The embodiment may include the use of a camera to record a set of images of the luminescence of the leak detection film in syncopation with the pattern of illumination. The method may further comprise summing the images recorded in syncopation with the illumination to produce a reference image of the leak detection film. In addition, the method may further include recording images of the rate of decay of the intensity of the luminescence of the leak detection film in reverse syncopation to the pattern of illumination thereof and summing the images recorded in reverse syncopation with the illumination to produce a run image of the leak detection film. The reference image may be divided by the run image to cancel out variations in the illumination of the leak detection film and in the thickness of the leak detection film at different areas of the vacuum bag. The rate of decay of the intensity of the luminescence of an area of the leak detection film may be correlated in proportion to the amount of oxygen in the area in order to detect an air leak.

The features, functions and advantages that have been discussed can be achieved independently in various embodiments of the present disclosure or may be combined in yet other embodiments, further details of which can be seen with reference to the following description and drawings below.

BRIEF DESCRIPTION OF THE DRAWINGS

These and other features of the present disclosure will become more apparent upon reference to the drawings wherein like numbers refer to like parts throughout and wherein:

FIG. 1 is a functional block diagram illustrating a leak detection system for vacuum bags;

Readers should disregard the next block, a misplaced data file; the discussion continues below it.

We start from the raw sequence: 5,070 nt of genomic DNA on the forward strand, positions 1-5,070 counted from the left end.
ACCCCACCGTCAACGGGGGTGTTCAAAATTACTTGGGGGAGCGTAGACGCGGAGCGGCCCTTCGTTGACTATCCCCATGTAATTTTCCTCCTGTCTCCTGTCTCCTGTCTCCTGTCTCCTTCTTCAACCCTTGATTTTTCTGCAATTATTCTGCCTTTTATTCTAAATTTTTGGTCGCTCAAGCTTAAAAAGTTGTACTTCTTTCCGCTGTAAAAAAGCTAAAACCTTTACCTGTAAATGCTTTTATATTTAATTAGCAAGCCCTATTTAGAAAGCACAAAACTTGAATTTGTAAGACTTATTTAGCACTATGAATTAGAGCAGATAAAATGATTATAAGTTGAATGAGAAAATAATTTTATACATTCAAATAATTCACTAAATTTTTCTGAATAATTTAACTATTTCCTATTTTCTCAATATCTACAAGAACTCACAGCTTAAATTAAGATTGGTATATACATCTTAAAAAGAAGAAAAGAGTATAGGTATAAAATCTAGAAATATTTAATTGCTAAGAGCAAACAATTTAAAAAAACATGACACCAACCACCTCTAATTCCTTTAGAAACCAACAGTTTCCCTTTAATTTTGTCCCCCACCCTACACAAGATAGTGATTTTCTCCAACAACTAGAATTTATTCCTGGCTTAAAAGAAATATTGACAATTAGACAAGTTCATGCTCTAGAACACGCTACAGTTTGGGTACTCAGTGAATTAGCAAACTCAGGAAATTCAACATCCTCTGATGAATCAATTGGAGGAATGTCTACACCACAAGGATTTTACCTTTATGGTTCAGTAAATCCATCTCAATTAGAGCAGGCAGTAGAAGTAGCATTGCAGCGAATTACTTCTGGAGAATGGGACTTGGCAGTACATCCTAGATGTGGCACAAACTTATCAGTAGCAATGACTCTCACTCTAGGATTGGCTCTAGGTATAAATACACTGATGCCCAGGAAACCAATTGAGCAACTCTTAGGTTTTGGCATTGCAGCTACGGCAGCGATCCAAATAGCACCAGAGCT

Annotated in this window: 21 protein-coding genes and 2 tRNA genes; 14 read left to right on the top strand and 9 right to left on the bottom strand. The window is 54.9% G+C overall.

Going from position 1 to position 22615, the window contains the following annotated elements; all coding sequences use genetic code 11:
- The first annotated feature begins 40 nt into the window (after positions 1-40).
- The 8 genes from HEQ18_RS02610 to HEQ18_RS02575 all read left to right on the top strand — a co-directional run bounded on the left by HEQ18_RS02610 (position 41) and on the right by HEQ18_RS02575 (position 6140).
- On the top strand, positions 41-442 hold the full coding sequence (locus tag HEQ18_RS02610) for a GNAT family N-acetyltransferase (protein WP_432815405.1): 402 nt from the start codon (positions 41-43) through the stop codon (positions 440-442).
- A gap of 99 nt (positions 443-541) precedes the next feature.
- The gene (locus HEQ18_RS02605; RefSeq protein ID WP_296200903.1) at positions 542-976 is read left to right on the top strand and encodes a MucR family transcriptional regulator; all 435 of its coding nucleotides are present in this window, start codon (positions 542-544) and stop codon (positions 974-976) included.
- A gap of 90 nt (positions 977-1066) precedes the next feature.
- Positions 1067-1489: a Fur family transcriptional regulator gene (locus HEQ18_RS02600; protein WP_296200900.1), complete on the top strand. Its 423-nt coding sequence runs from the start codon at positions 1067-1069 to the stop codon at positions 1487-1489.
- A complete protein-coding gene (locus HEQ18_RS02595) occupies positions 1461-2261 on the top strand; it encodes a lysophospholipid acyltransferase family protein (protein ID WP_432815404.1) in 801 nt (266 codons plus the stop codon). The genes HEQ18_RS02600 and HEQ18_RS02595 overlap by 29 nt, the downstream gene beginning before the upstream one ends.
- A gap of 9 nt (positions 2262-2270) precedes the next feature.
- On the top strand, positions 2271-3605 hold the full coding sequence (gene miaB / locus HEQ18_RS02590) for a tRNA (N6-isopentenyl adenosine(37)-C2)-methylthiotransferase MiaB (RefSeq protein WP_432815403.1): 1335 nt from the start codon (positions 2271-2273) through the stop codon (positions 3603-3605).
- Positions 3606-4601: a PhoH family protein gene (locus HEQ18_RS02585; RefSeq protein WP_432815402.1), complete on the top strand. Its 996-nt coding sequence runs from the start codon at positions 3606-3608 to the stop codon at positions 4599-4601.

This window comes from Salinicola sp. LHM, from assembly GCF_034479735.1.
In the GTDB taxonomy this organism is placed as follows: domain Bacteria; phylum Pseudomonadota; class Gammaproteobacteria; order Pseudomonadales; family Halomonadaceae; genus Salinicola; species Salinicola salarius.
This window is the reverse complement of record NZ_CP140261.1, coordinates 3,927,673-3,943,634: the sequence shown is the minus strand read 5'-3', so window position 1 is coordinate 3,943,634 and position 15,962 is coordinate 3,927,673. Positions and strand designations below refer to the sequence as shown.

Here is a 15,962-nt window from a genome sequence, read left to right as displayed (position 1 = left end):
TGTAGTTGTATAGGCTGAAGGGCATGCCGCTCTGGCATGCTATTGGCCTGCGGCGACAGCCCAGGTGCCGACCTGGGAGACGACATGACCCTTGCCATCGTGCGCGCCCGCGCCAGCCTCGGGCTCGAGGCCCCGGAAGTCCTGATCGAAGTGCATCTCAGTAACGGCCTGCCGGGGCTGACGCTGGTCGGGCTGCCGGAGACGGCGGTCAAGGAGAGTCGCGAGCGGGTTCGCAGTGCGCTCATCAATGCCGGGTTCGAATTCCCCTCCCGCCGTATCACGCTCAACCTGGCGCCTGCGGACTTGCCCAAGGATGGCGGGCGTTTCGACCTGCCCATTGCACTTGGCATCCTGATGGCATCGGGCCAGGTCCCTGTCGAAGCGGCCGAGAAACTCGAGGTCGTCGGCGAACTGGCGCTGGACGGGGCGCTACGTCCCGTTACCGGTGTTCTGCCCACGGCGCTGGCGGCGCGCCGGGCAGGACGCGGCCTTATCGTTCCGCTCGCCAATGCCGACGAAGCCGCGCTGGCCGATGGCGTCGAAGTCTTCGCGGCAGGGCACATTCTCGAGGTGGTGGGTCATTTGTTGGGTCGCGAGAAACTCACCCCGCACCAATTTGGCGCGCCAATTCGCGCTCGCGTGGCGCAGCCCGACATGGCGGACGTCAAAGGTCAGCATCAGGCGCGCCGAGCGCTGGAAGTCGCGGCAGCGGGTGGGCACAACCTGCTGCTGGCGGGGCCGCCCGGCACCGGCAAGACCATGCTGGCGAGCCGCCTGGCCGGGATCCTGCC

FIG. 2 is a cross sectional illustration of a molding assembly using a leak detection film;

FIG. 3 is a plan view illustration of the assembly shown in FIG. 2;

FIG. 4 is an exploded illustration of the components of a vacuum molding assembly including one embodiment of the leak detection film;

FIG. 5 is a plan view illustration of a vacuum bag and leak detection film showing the location of an air leak in the vacuum bag;

FIG. 6 is a sectional illustration similar to FIG. 4 and showing an alternative form of the film applied to the vacuum bag;

FIGS. 7 and 7a are sectional illustrations useful in explaining the removal of portions of the film extending beyond the vacuum seal;

FIG. 7b is a sectional illustration of an alternate embodiment in which the edge of the leak detection film is covered by a protective coating;

FIG. 7c is a sectional illustration of an alternate embodiment in which a leak detection film is positioned to detect leaks in a bag seal;

FIG. 7d is a sectional illustration of an alternate embodiment in which an edge of the leak detection film is positioned to detect leaks in a bag seal;

FIG. 8 is a plan illustration of an edge of the vacuum bag showing the area where the leak detection film may be removed;

FIG. 9 is a plan illustration of a section of an alternate embodiment of the leak detection film in which a grid of pre-formed lines of weakness are formed in the film;

FIG. 10 is a functional block diagram similar to FIG. 1 and showing an embodiment used to detect leaks in a process employing double vacuum bags;

FIG. 11 is a cross sectional illustration similar to FIG. 2 1and showing an embodiment used to detect leaks in a process employing double vacuum bags;

FIG. 12 is a flow diagram illustrating steps for molding composite parts using the leak detection film;

FIG. 13 is a flow diagram illustrating the steps of forming the bag and the leak detection film;

FIG. 14 is a diagrammatic illustration of a system for detecting leaks in vacuum bags and/or tools;